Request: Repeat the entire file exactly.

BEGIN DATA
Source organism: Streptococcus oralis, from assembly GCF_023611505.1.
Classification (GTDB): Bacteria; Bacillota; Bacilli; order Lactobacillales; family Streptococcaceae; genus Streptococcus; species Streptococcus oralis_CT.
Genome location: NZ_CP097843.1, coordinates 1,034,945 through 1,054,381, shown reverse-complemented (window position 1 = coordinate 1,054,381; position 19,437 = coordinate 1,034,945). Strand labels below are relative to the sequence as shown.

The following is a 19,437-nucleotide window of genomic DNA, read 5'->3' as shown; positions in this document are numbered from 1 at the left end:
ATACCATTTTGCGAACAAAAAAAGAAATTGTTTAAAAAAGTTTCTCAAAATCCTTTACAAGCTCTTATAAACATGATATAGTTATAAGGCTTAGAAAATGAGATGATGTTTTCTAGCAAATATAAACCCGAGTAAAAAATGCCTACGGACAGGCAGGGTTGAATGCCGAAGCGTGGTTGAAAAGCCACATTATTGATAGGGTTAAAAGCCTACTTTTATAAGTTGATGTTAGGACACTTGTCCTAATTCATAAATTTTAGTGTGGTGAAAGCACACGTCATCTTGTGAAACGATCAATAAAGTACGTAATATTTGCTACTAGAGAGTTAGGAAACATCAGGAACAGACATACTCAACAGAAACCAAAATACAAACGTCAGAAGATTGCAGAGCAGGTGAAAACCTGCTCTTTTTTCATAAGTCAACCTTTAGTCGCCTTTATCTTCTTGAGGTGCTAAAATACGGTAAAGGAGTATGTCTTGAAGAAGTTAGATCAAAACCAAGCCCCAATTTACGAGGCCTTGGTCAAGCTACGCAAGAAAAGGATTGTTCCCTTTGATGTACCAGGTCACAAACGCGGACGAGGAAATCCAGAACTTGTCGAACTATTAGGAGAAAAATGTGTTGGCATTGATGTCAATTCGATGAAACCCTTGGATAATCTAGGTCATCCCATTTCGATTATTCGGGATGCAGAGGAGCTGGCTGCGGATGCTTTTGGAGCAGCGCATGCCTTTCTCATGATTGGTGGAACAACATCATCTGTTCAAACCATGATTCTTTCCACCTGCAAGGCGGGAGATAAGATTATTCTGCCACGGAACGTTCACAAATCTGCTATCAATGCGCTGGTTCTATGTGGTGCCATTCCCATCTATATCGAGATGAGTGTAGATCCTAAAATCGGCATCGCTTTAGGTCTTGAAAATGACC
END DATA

Source organism: Streptococcus oralis, from assembly GCF_023611505.1.
Classification (GTDB): Bacteria; Bacillota; Bacilli; order Lactobacillales; family Streptococcaceae; genus Streptococcus; species Streptococcus oralis_CT.
Genome location: NZ_CP097843.1, coordinates 1,034,945 through 1,054,381, shown reverse-complemented (window position 1 = coordinate 1,054,381; position 19,437 = coordinate 1,034,945). Strand labels below are relative to the sequence as shown.

The following is a 19,437-nucleotide window of genomic DNA, read 5'->3' as shown; positions in this document are numbered from 1 at the left end:
ATACCATTTTGCGAACAAAAAAAGAAATTGTTTAAAAAAGTTTCTCAAAATCCTTTACAAGCTCTTATAAACATGATATAGTTATAAGGCTTAGAAAATGAGATGATGTTTTCTAGCAAATATAAACCCGAGTAAAAAATGCCTACGGACAGGCAGGGTTGAATGCCGAAGCGTGGTTGAAAAGCCACATTATTGATAGGGTTAAAAGCCTACTTTTATAAGTTGATGTTAGGACACTTGTCCTAATTCATAAATTTTAGTGTGGTGAAAGCACACGTCATCTTGTGAAACGATCAATAAAGTACGTAATATTTGCTACTAGAGAGTTAGGAAACATCAGGAACAGACATACTCAACAGAAACCAAAATACAAACGTCAGAAGATTGCAGAGCAGGTGAAAACCTGCTCTTTTTTCATAAGTCAACCTTTAGTCGCCTTTATCTTCTTGAGGTGCTAAAATACGGTAAAGGAGTATGTCTTGAAGAAGTTAGATCAAAACCAAGCCCCAATTTACGAGGCCTTGGTCAAGCTACGCAAGAAAAGGATTGTTCCCTTTGATGTACCAGGTCACAAACGCGGACGAGGAAATCCAGAACTTGTCGAACTATTAGGAGAAAAATGTGTTGGCATTGATGTCAATTCGATGAAACCCTTGGATAATCTAGGTCATCCCATTTCGATTATTCGGGATGCAGAGGAGCTGGCTGCGGATGCTTTTGGAGCAGCGCATGCCTTTCTCATGATTGGTGGAACAACATCATCTGTTCAAACCATGATTCTTTCCACCTGCAAGGCGGGAGATAAGATTATTCTGCCACGGAACGTTCACAAATCTGCTATCAATGCGCTGGTTCTATGTGGTGCCATTCCCATCTATATCGAGATGAGTGTAGATCCTAAAATCGGCATCGCTTTAGGTCTTGAAAATGACC